That's where McCoy takes Scott under his wing, and, shades of Anna Paquin's Rogue in "X-Men," the young mutant is introduced to a world where he can finally be himself, not to mention find a simpatico soul in Turner's blossoming telekinetic heroine. Several other key characters--including Raven, Nightcrawler, MacTaggert, and Evan Peters' scene-stealing Quicksilver--each make their way to the school in due time.
Professor X's school isn't the only thing that blows up in the ruination-happy "Apocalypse," but the storytelling never ignites. Apocalypse remains a one-note villain throughout, despite Isaac's best efforts to imbue the godlike foe with authoritative menace underneath mountains of prosthetic makeup.
The back-and-forth between Xavier (in the "mutants and humans can live together" camp) and Magneto (in the "mutants and humans can never live together" camp) has grown increasingly tired over six films, even if we're now witnessing a midpoint in their relationship. Similarly, Raven's mixed feelings about becoming a role model for mutants everywhere, after having saved the president in "Future Past," is ho-hum stuff.
Although the "X-Men" ensembles are usually large, there are simply too many characters for the action-heavy "Apocalypse" to properly juggle. It's easy to forget even McAvoy or Fassbender when they're off screen for too long, and the film functions best when it lets the fresh young trio of Sheridan, Turner, and SmitMcPhee take center stage. Still, it's Peters who emerges as the cast standout in just a handful of scenes, by bringing an offbeat sensibility to a production that otherwise plays campy cartoon material a little too straight.
Bryan Singer has directed three previous "X-Men" movies.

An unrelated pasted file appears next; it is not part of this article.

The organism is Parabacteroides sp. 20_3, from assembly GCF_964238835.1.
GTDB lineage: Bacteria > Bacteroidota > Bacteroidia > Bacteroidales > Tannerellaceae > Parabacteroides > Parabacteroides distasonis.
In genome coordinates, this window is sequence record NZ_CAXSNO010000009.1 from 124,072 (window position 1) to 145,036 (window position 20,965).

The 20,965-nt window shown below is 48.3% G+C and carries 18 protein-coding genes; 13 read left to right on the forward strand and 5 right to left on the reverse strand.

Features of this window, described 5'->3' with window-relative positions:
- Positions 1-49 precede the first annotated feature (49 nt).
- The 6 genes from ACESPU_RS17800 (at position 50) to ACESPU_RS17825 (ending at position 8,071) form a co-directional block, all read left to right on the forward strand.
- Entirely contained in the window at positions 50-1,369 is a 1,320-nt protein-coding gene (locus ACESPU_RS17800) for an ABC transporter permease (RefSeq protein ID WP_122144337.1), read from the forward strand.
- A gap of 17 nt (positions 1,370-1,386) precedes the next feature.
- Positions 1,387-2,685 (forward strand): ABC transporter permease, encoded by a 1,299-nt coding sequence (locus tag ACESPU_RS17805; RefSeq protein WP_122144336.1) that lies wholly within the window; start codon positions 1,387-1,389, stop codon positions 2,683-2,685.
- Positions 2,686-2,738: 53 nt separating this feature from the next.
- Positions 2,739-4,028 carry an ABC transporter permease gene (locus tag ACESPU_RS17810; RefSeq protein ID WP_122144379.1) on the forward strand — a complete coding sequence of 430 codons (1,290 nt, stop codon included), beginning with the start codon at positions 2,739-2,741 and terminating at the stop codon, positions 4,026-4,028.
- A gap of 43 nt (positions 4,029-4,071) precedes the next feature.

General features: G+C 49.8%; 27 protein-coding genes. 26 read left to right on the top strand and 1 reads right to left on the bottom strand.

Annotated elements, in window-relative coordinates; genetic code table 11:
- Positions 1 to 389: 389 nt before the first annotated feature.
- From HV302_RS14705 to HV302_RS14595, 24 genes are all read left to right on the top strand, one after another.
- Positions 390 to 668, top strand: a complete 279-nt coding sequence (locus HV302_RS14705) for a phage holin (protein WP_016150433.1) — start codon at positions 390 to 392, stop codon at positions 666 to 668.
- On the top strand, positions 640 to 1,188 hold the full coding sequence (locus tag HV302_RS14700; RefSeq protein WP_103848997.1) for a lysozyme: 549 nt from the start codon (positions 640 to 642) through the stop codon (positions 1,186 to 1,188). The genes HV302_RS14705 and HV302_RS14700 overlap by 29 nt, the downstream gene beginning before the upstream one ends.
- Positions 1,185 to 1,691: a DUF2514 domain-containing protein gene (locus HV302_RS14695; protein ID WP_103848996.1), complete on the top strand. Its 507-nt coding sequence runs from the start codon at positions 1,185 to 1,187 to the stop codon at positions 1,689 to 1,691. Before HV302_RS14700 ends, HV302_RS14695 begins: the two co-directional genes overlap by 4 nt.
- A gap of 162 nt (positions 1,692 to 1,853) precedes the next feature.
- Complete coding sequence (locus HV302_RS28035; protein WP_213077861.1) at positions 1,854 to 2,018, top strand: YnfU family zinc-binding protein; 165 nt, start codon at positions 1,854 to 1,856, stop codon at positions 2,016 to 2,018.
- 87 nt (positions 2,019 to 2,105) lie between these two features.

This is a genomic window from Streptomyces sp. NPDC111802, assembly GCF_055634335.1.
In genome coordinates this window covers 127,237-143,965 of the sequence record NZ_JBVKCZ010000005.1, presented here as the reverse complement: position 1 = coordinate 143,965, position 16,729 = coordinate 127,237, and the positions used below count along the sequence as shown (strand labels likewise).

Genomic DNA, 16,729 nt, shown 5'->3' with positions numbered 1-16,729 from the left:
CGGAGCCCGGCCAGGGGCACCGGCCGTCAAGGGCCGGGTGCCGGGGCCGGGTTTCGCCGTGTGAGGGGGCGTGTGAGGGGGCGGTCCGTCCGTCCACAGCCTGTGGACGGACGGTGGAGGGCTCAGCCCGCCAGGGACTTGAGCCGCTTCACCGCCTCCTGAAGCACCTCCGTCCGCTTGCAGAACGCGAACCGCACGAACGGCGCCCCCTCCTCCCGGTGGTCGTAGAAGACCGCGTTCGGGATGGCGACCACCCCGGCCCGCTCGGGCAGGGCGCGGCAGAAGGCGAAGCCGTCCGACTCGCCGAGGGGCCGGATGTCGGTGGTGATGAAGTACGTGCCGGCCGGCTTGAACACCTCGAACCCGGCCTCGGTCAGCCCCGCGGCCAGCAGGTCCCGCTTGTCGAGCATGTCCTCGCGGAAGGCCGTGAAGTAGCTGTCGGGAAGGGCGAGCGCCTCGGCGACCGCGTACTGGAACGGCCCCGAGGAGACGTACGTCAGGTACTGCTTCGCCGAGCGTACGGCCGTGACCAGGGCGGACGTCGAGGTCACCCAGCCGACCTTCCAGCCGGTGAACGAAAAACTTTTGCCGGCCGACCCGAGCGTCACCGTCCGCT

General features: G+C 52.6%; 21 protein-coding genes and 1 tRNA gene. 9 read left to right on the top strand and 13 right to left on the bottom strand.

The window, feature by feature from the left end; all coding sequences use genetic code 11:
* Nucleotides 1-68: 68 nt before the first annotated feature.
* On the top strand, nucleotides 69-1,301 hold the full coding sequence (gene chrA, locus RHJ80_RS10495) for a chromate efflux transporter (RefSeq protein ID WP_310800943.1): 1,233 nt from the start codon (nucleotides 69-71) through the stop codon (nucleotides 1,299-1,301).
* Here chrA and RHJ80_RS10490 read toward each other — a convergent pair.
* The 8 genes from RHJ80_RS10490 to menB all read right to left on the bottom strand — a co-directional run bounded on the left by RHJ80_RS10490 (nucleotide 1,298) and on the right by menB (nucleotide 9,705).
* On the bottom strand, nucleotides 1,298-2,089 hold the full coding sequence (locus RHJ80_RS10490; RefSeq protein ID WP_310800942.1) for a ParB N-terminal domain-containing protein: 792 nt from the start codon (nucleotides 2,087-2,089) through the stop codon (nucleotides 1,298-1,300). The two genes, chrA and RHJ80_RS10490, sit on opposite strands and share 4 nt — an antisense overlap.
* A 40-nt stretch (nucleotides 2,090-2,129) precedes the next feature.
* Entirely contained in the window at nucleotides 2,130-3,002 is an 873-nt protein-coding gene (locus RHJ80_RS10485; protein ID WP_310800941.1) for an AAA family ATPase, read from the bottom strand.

X-Men 2000 Franchise starter ($296m globally)
X-Men 2 2003 ($408m)
X-Men: Days of Future Past 2014 The seventh film set a franchise B.O. record ($748m)
CREDITS: A Twentieth Century Fox release presented in association with Marvel Entertainment and TSG Entertainment of a Bad Hat Harry, Kinberg Genre, Hutch Parker, Donners' Co. production. Produced by Simon Kinberg, Bryan Singer, Hutch Parker, Lauren Shuler Donner. Executive producers, Stan Lee, Todd Hallowell, Josh McLaglen. Coproducers, Jason Taylor, John Ottman, Blondel Aidoo. Directed by Bryan Singer. Screenplay, Simon Kinberg, story by Singer, Kinberg, Michael Dougherty, Dan Harris. Camera (color, widescreen, 3D), Newton Thomas Sigel; editors, John Ottman, Michael Louis Hill; music, Ottman; production designer, Grant Major. Reviewed at 20th Century Fox Studios, Century City, Calif., May 6. 2016. MPA A Rating: PG-13. Running time: 143 MIN. CAST: James McAvoy, Michael Fassbender, Jennifer Lawrence, Oscar Isaac, Nicholas Hoult, Rose Byrne, Evan Peters, Tye Sheridan, Sophie Turner, Olivia Munn, Kodi Smit-McPhee, Alexandra Shipp, Lucas Till, Josh Helman, Ben Hardy, Lana Condor, Zeljko Ivanek, Ally Sheedy. (English, German, Polish, Egyptian, Arabic dialogue)